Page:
Cookies on our website

We use cookies on this website, mainly to provide a secure browsing experience but also to collect statistics on how the website is used. You can find out more about the cookies we set, the information we store and how we use it on the cookies page.



Skaldic Poetry of the Scandinavian Middle Ages

Menu Search

ǪrvOdd Ævdr 42VIII (Ǫrv 112)

Margaret Clunies Ross (ed.) 2017, ‘Ǫrvar-Odds saga 112 (Ǫrvar-Oddr, Ævidrápa 42)’ in Margaret Clunies Ross (ed.), Poetry in fornaldarsögur. Skaldic Poetry of the Scandinavian Middle Ages 8. Turnhout: Brepols, p. 920.


text and translation

Fórum vestan         fengjar vitja,
svá at bragnar mér         bleyði kendu,
unz á Skíðu         skatnar fundu
bræðr bölharða         ok at bana urðu.

Fórum vestan vitja fengjar, svá at bragnar kendu mér bleyði, unz skatnar fundu bölharða bræðr á Skíðu ok urðu at bana.
‘We travelled from the west in search of booty, so that the warriors charged me with cowardice, until the men came upon evil-hardened brothers on Skien and killed them.

notes and context

In the continuous Ævdr according to the younger mss the sequence of events referred to in this stanza is hard to understand. It is necessary to realise that in the saga text Ævdr 38 (Ǫrv 108) is placed immediately before the prose passage that explains why his shipmates accuse Oddr of cowardice. They had been waiting for him at their ships while he had been off in the woods, where Ásmundr had been killed. Ævdr 38 is Oddr’s response to Hjálmarr’s question as to whether he has avenged Ásmundr’s death. Oddr indicates in the stanza that he is overwhelmed by his foster-brother’s death but that he wants to sail away from Ireland immediately, not telling them about his pact with Ǫlvǫr. Because he failed to take vengeance, his shipmates call him a coward, but then seem to be mollified by his acts of further aggression (Ǫrv 1888, 76-9). — [5-8]: This helmingr does not correspond very well to the prose text, which at this point has Oddr and his men travel from the west to the island of Læsø (ON Hlésey) in the Kattegat, as is also mentioned in Ǫrv 45/1-4 (see Notes to [All] and l. 4 there). According to the prose, Oddr’s opponents on Læsø include a jarl called Hergautr (his name is given only in 7), who had thirty ships. After this, according to 7, Oddr’s party sails to Sjælland, where they encounter two brothers, Hólmgeirr and Harðvígr, who are jarls of this region and have a grudge against Oddr, who had previously killed other brothers of theirs, who were berserks (so Ǫrv 1888, 79). Presumably these are the ‘evil-hardened brothers’ of ll. 7-8.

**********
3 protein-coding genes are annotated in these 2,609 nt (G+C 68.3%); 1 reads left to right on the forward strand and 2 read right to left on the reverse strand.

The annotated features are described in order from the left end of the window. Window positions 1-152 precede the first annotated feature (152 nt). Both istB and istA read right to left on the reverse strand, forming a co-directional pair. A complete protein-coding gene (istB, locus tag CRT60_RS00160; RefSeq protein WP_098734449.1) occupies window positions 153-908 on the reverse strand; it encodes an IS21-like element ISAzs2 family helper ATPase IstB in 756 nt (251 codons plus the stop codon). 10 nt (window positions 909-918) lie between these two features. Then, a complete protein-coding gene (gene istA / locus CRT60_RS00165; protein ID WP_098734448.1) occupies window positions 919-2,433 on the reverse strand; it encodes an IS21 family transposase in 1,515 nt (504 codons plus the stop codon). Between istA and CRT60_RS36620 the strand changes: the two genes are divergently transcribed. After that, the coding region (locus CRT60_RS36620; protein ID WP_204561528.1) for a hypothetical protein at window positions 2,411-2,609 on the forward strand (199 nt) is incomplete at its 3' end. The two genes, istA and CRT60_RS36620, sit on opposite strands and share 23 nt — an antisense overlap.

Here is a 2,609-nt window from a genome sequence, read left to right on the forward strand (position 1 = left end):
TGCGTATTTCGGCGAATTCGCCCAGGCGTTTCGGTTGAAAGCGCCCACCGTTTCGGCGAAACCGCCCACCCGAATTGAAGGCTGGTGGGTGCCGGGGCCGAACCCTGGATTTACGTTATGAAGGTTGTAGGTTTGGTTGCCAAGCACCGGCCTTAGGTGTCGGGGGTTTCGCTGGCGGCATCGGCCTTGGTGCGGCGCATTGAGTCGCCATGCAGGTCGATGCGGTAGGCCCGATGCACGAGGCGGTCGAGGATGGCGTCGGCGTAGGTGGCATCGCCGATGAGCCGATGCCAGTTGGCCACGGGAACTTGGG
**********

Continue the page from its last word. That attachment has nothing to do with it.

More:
Text is based on reconstruction from the base text and variant apparatus and may contain alternative spellings and other normalisations not visible in the manuscript text. Transcriptions may not have been checked and should not be cited.

editions and texts

Skj: Anonyme digte og vers [XIII], E. 10. Vers af Fornaldarsagaer: Af Ǫrvar-Oddssaga IX 42: AII, 313, BII, 332-3, Skald II, 178, NN §2608; Ǫrv 1888, 204, FSGJ 2, 353.


Log in

This service is only available to members of the relevant projects, and to purchasers of the skaldic volumes published by Brepols.
This service uses cookies. By logging in you agree to the use of cookies on your browser.


Stanza/chapter/text segment

Use the buttons at the top of the page to navigate between stanzas in a poem.

Information tab

Interactive tab

The text and translation are given here, with buttons to toggle whether the text is shown in the verse order or prose word order. Clicking on indiviudal words gives dictionary links, variant readings, kennings and notes, where relevant.

Full text tab

This is the text of the edition in a similar format to how the edition appears in the printed volumes.

Chapter/text segment

This view is also used for chapters and other text segments. Not all the headings shown are relevant to such sections.